Transportation Asset Management

Transportation Asset Management (T-AM) is the discipline of managing the assets within a Right-of-Way (as distinct from managing the real estate asset itself). ITIS Corporation has years of national and international expertise in this arena and is well-recognized as an authority on the subject by Provincial, State, and Federal agencies in North America, New Zealand, and the World Bank.

Overviews

T-AM encompasses the philosophies, processes and technical tools that help agencies evaluate the strategic value and the long-term economic value of assets or alternatives. The analysis includes those assets within the roadway, as well as any associated infrastructures. T-AM evaluations are influenced by broad corporate performance goals, trade-off analyses, and program, budget and political considerations. The resulting report consists of the cost, net present value, infrastructure optimization alternatives, consequences and trade-offs, which allow both short-term and long-term budget impacts to be reviewed. The ultimate objectives of T-AM are:

  • Improved program quality
  • Improved access to information
  • Improved decision documentation
  • Improved return on investments and valuations
  • Reduced short and long term costs

Achieving the listed objectives will result in better financial management, better communication and fewer surprises for decision-makers.

Implementing T-AM requires an agency to deploy a comprehensive system for monitoring and feedback of actual results. The result is decision making that is performance-based in the broadest economic sense; T-AM also provides long-term indicators that allow proactive action and improved corporate policies and procedures. While embodying much of the standard analyses and evaluations undertaken for highway projects, T-AM adds a more broad enterprise-wide economic view of operations.

Asset Management and Maintenance Management are different disciplines, yet they are both heavily dependent upon common data and information. T-AM considers the economic performance of assets, while Maintenance Management considers the infrastructure’s performance; it covers the operational aspects of costing, planning, scheduling, repairing, and replacing individual physical assets.

ITIS’ Transportation Asset Management mission is to share with clients the journeys that others have taken in T-AM, assisting them in their own journey. The experience of others helps to prevent taking the wrong route. ITIS covers the following areas during a T-AM implementation project.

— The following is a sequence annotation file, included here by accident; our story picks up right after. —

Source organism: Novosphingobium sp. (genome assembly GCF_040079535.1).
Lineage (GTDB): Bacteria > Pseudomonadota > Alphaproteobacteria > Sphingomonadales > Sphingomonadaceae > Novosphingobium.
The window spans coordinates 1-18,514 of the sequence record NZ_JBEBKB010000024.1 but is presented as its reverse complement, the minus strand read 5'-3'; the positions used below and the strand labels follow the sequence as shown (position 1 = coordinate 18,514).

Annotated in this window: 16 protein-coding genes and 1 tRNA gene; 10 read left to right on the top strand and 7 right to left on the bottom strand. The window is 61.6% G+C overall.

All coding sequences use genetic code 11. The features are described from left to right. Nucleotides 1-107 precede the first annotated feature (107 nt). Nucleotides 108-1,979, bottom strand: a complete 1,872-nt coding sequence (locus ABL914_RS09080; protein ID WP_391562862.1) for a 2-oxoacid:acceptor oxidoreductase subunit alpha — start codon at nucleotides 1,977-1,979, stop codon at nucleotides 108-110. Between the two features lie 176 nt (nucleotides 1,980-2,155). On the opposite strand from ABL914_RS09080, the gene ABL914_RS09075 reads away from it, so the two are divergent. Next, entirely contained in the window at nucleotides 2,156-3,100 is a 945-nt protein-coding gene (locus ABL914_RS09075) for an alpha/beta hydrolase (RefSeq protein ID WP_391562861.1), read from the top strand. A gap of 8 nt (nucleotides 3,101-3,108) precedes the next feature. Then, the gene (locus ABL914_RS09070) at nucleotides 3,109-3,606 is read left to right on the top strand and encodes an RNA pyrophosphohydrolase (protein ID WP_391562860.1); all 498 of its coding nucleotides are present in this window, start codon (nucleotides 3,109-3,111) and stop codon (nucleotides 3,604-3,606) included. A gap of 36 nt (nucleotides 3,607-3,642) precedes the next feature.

Pre-Implementation Orientation

Conducting preparation and orientation sessions early in a project timeline is essential for completing a successful implementation. There is also a need to add such components as appropriate staff education, training, broad agency awareness, and a review and adoption of improved T-AM business processes. These components are not typically addressed during T-AM Planning by most agencies.

T-AM Planning Sessions

Traditional planning sessions are a core ingredient for a successful project, but should be preceded by a solid pre-implementation orientation as described above. ITIS has found that pre-implementation and planning work pays off with a greater agency staff commitment.

Best Practices Education

Awareness of best practices and lessons learned by others is the key to success in most projects. Incorporating the lessons and strategies of others is vital to the successful implementation of new solutions. T-AM is more than just a project – best practices indicate that T-AM must also involve some change in the wider business processes of the agency.

Divisional Integration

Based on our own professional experience and on findings from recent studies by the Federal Highway Association (FHWA), there are significant benefits in closely linking T-AM and Safety efforts; these functional areas share much of the same data and data infrastructure. Safety is a key operational determinant in project evaluation and can strongly impact T-AM evaluations.

Technology

T-AM is a discipline, not a technology. However, technology does play a major role. Investing in appropriate and integrated data collection tools and embracing certain data management techniques greatly assists in making T-AM viable. ITIS has an in-depth understanding of the following commonly used T-AM software packages:

  • HERS-ST from FHWA
  • HDM-4 from the World Road Association – PIARC (through HDMglobal.com)

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